Walt Whitman: The Song of Himself is the first full-length critical biography of Walt Whitman in more than forty years. Jerome Loving makes use of recently unearthed archival evidence and newspaper writings to present the most accurate, complete, and complex portrait of the poet to date. This authoritative biography affords fresh, often revelatory insights into many aspects of the poet's life, including his attitudes toward the emerging urban life of America, his relationships with his family members, his developing notions of male-male love, his attitudes toward the vexed issue of race, and his insistence on the union of American states. Virtually every chapter presents material that was previously unknown or unavailable, and Whitman emerges as never before, in all his complexity as a corporal, cerebral, and spiritual being. Loving gives us a new Poet of Democracy, one for the twenty-first century.
Loving brings to life the elusive early Whitman, detailing his unhappy teaching career, typesetting jobs, quarrels with editors, and relationships with family and friends. He takes us through the Civil War--with Whitman's moving descriptions of the wounded and dying he nursed, the battlegrounds and camps he visited--demonstrating why the war became one of the defining events of Whitman's life and poetry. Loving's account of Whitman's relationship with Ralph Waldo Emerson is one of the most complete and fascinating available. He also draws insights from new material about Whitman's life as a civil servant, his Lincoln lectures, and his abiding campaign to gain acceptance for what was regarded by many as a "dirty book." He examines each edition of Leaves of Grass in connection with the life and times that produced it, demonstrating how Whitman's poetry serves as a priceless historical document--marking such events as Grant's death, the completion of the Washington monument, Custer's defeat, and the Johnstown flood--at the same time that it reshapes the canon of American literature.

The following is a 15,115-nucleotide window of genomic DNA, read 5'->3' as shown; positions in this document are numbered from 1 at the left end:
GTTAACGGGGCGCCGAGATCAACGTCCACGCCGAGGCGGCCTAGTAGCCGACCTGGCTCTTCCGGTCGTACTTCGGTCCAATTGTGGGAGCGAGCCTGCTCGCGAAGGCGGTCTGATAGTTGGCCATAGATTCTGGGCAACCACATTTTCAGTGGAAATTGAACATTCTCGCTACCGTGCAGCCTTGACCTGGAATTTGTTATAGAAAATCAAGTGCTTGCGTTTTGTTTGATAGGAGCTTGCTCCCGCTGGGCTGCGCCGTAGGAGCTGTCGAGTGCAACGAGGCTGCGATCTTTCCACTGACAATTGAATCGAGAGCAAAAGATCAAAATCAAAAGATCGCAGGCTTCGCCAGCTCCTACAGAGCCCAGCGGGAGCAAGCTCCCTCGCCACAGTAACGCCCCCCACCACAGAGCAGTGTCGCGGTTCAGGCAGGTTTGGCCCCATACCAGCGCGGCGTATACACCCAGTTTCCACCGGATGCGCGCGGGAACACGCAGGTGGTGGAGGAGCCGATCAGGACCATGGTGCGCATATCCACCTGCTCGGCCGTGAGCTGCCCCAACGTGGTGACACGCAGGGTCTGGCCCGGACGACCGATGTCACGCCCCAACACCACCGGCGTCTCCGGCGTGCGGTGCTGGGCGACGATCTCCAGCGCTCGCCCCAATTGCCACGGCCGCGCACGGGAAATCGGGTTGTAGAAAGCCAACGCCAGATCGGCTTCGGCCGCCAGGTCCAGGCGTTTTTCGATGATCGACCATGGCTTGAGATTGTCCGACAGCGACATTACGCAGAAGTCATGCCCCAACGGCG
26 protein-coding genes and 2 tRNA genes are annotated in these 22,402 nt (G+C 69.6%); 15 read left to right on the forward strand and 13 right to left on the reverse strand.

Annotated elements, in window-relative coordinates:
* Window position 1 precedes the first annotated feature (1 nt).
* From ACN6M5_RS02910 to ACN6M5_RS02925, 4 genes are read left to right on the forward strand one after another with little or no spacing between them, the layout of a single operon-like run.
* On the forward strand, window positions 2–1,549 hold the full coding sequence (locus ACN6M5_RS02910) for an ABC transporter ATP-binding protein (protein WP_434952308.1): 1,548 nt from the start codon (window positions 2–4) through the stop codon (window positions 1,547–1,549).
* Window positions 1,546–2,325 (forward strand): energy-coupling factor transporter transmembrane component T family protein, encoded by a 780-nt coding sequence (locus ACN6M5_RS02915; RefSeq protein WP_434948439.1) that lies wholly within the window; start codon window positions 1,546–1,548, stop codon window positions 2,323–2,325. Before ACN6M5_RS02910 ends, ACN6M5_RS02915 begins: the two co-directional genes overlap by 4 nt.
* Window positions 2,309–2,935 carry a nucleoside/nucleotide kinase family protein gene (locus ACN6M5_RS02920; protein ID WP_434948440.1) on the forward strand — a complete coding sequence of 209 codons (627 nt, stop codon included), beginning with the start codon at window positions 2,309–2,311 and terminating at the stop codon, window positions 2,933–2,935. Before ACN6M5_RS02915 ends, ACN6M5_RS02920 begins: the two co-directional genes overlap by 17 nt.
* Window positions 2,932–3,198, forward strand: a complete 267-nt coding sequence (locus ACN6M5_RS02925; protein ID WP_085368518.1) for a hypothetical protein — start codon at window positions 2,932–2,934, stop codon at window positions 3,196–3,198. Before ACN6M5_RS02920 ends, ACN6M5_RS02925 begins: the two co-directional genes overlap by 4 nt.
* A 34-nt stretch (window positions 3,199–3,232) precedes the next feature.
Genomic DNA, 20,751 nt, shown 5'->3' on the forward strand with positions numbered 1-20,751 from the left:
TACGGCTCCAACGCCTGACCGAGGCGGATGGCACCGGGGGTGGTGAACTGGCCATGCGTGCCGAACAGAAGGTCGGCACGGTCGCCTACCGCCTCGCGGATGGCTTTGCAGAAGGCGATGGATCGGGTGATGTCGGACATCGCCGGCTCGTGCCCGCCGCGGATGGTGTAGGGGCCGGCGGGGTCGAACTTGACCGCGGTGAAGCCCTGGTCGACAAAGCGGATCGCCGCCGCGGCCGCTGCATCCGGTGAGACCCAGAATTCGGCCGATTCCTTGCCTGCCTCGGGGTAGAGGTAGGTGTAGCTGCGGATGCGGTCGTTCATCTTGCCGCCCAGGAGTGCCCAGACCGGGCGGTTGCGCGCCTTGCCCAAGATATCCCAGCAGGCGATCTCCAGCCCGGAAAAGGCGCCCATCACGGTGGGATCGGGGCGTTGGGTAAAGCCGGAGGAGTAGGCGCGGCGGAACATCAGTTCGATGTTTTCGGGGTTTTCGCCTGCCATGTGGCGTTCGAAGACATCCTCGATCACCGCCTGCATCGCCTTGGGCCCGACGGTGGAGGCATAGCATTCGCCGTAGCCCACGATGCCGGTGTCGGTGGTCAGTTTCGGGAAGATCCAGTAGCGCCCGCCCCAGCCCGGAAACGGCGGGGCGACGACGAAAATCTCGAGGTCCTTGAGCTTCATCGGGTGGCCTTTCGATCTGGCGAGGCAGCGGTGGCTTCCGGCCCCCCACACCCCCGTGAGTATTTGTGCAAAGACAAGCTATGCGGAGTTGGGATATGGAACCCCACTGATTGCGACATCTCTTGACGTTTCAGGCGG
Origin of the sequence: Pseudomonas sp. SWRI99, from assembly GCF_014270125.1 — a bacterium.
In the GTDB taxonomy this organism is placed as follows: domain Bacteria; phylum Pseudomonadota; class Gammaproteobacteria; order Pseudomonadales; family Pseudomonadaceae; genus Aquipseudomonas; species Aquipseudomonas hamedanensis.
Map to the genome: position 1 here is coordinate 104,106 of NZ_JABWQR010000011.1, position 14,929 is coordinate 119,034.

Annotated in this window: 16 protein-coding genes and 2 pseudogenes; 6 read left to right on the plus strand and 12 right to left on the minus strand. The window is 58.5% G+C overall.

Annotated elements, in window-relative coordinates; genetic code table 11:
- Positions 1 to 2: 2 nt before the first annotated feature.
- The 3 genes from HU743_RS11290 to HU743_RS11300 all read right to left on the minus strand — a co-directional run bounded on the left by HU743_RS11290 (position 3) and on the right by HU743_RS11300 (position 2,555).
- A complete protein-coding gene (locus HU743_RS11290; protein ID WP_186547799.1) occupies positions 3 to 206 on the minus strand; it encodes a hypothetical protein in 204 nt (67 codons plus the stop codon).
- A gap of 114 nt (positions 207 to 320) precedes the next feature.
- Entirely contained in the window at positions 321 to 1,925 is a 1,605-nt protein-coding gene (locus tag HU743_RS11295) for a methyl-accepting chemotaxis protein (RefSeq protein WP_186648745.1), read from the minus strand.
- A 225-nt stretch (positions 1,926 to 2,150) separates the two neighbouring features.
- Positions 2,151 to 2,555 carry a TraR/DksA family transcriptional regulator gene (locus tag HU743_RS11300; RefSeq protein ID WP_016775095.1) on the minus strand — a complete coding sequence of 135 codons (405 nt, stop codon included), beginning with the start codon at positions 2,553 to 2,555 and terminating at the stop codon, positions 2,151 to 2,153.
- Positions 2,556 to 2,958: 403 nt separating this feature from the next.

The most important gap in the Whitman record is his journalism, which has never been completely collected and edited. Previous biographers have depended on a very incomplete and inaccurate collection. Loving has found long-forgotten runs of the newspapers Whitman worked on and has gathered the largest collection of his journalism to date. He uses these pieces to significantly enhance our understanding of where Whitman stood in the political and ideological spectra of his era.
Loving tracks down the sources of anecdotes about Whitman, how they got passed from one biographer to another, were embellished and re-contextualized. The result is a biography in which nothing is claimed without a basis in the factual record. Walt Whitman: The Song of Himself will be an invaluable tool for generations to come, an essential resource in understanding Leaves of Grass and its poet--who defied literary decorum, withstood condemnation, and stubbornly pursued his own way.
Despite the general resistance to his work on the part of his literary contemporaries, and their disapproval of his homoeroticism, Walt Whitman experienced incredible success during his lifetime. After the 1855 publication of Leaves of Grass
(the first of nine editions of the book he personally saw through the press), he fast became America's national poet. He was asked to write poems commemorating the victims of natural disasters and was offered a free burial plot in exchange for a poem lauding the cemetery's beauty. Millionaire Andrew Carnegie was one of his vigorous supporters.
Whitman's success is most likely the result of the approachability--he wrote often of the immediate: the sounds of the city, men bathing in the river, the mystery around the next corner--and sheer beauty of his poems. He was also an expert self-promoter. Long before the advent of the blurb in contemporary publishing, Whitman would include reviews of his books in the appendices. Many of these were actually written by him and a few were even critical, in order to maintain a sense of objectivity. He carefully controlled his public image, but assiduously guarded his private realm, which is why, more than a century after the poet's death, debate still rages about his sexual proclivity--there simply isn't enough proof one way or another. The Song of Himself, the first comprehensive biography of Whitman in 20 years, is rich with details of its subject's life and times and cogent analysis of his poetry--a book that is sure to increase readers' understanding of the great poet and reinvigorate their interest in his work. --Anna Baldwin